Amongst prosecutors, at least in France, there is a divergence of opinion about alternative procedures generally. Some see them as a means of extending formal social control where social controls have failed; some welcome them as a means of re-engaging the community by dealing with social conflict, especially relatively minor conflicts; others see them as tokenistic and ineffective unless they are properly resourced; while another group sees them as symbolic and only to be used when prosecution would never have been contemplated.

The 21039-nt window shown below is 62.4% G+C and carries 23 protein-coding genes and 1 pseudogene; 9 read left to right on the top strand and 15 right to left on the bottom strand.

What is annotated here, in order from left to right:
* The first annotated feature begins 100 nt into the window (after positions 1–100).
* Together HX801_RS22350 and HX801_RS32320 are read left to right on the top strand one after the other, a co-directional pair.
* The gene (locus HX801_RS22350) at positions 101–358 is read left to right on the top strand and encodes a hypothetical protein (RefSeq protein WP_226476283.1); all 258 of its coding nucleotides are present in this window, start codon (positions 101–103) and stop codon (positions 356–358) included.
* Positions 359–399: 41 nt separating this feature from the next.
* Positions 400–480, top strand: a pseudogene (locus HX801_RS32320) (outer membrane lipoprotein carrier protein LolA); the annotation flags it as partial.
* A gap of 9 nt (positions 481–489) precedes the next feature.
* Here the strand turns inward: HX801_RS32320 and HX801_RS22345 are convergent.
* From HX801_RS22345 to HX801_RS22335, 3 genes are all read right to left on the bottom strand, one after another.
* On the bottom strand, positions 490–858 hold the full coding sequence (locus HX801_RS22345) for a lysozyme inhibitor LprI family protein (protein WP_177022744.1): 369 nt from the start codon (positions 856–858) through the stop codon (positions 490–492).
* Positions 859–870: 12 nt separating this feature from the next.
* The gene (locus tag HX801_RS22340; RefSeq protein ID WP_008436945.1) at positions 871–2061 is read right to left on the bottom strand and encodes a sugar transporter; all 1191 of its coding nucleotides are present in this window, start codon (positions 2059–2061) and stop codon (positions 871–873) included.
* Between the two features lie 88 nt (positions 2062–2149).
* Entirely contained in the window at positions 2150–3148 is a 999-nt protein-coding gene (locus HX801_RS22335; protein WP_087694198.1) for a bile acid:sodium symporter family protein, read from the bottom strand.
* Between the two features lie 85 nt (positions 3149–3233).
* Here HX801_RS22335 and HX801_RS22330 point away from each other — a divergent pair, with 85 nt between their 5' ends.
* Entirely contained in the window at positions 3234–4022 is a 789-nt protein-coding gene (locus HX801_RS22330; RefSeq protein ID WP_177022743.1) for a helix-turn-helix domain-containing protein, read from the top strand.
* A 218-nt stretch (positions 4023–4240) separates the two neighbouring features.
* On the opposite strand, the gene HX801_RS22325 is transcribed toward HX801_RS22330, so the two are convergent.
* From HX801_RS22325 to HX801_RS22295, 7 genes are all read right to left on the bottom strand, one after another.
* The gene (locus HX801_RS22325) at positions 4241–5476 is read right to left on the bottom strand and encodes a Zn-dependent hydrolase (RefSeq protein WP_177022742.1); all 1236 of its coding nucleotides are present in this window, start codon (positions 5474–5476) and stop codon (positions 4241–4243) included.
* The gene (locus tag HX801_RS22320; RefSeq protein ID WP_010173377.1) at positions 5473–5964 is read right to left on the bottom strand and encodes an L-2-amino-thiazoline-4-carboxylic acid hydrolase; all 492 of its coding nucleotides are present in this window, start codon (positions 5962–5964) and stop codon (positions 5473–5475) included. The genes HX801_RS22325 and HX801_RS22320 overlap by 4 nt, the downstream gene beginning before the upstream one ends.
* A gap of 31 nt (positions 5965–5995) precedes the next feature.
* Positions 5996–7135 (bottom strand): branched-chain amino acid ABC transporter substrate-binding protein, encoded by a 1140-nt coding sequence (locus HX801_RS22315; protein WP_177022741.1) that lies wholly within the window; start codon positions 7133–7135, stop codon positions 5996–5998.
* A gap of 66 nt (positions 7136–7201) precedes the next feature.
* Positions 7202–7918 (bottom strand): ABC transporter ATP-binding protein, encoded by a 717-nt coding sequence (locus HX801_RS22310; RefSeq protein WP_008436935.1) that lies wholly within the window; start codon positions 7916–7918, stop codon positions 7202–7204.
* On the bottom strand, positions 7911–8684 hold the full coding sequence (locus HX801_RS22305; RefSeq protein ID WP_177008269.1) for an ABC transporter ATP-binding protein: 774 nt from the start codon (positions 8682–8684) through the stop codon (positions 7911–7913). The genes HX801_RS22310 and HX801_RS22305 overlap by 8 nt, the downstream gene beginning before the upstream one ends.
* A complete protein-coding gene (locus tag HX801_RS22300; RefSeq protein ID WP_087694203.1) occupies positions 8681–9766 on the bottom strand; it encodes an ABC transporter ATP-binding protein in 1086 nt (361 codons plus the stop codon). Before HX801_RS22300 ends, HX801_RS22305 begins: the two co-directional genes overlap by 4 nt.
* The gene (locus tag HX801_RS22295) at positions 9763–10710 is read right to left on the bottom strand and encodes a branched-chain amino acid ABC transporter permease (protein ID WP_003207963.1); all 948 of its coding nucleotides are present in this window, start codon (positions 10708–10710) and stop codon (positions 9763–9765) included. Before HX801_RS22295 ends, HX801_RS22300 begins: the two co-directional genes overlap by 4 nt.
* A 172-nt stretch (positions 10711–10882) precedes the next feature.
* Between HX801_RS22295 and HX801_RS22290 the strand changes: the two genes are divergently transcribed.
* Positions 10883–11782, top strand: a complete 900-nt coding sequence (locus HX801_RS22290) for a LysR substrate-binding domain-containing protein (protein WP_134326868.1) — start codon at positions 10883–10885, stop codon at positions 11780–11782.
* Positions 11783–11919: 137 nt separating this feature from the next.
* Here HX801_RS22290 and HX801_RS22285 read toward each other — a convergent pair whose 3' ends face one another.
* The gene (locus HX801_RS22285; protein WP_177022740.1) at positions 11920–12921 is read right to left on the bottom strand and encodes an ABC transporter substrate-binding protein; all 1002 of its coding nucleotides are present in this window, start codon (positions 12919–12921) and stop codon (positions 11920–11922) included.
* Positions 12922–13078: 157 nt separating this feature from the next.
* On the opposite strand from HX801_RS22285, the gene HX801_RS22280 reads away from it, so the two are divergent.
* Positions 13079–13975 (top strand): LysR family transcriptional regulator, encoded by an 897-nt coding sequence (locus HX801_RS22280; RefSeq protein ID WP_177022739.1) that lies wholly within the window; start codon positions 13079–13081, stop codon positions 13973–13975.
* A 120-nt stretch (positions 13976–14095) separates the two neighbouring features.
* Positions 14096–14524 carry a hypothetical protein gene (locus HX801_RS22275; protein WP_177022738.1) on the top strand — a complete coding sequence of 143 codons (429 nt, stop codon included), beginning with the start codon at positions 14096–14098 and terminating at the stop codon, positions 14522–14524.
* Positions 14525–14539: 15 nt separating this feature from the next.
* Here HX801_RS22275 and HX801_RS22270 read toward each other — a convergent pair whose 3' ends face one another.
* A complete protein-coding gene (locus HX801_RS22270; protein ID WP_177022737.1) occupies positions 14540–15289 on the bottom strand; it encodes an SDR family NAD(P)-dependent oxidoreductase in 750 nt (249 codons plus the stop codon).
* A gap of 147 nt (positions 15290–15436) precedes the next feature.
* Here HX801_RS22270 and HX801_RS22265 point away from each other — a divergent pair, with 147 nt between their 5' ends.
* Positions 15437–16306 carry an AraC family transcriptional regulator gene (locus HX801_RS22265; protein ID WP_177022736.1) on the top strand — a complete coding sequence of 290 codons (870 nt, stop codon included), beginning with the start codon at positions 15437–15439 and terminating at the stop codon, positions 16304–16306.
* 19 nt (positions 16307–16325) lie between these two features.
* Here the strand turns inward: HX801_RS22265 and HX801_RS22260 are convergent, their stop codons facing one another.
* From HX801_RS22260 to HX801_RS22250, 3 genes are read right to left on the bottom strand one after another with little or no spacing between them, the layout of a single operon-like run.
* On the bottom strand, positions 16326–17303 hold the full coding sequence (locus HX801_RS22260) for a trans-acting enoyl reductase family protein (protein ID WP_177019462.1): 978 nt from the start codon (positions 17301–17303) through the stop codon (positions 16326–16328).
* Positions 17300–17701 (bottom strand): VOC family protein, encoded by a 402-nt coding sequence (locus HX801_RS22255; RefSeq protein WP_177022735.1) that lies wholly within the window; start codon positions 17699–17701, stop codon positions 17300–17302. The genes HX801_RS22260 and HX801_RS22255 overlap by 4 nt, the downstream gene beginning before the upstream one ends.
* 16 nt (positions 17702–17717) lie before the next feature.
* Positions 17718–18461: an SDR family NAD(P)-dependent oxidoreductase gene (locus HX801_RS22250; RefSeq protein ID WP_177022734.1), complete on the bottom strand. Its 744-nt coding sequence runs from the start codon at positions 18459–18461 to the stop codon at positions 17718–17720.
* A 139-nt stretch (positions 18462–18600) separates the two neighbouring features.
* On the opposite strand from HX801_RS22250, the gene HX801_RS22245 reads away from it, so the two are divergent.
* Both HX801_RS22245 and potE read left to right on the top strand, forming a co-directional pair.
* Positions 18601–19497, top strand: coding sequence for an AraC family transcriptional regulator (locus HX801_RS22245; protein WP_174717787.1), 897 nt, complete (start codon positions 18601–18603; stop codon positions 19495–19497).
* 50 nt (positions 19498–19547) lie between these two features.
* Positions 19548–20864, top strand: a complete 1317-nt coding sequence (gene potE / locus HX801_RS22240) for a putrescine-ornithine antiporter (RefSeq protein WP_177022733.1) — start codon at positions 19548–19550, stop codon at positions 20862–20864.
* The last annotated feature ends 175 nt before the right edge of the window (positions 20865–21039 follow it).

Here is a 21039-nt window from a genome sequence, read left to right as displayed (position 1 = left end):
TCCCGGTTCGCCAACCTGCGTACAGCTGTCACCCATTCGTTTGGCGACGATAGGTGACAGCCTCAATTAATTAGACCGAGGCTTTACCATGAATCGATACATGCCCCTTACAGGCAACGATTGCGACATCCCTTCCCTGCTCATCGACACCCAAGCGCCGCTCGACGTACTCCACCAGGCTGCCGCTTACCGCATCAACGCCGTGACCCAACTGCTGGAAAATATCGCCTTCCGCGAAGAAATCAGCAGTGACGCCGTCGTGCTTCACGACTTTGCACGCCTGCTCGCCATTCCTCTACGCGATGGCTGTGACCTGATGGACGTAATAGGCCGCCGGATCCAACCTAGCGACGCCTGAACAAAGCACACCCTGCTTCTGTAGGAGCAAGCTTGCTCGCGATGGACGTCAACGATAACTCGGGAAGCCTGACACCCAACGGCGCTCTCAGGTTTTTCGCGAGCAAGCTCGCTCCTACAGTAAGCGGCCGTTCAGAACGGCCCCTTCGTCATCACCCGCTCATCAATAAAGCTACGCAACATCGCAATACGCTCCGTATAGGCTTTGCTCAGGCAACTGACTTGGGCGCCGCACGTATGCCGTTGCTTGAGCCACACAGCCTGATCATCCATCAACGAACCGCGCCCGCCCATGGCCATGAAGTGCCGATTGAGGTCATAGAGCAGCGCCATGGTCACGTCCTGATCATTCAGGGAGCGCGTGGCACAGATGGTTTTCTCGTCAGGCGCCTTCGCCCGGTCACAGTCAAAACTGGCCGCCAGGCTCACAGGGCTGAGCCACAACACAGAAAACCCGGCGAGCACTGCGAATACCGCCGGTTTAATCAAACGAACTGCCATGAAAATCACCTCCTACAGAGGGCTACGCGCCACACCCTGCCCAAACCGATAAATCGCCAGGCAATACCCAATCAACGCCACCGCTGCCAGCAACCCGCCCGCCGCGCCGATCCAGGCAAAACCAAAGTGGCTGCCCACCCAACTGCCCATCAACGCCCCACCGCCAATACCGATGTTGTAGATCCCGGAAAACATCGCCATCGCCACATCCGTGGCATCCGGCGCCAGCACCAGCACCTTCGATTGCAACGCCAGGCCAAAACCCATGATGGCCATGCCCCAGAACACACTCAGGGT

These views are probably reflective of prosecutors’ attitudes elsewhere in Europe. Nonetheless, it could be argued that the prospects for the development of restorative justice  are greater in some Europe jurisdictions than some adversarial jurisdictions particularly where the penal culture is relatively nonmoralistic, where there are relatively low imprisonment rates (e.g. France, Germany, Belgium, Italy and Spain) and where there is a willingness to use intermediate sanctions.

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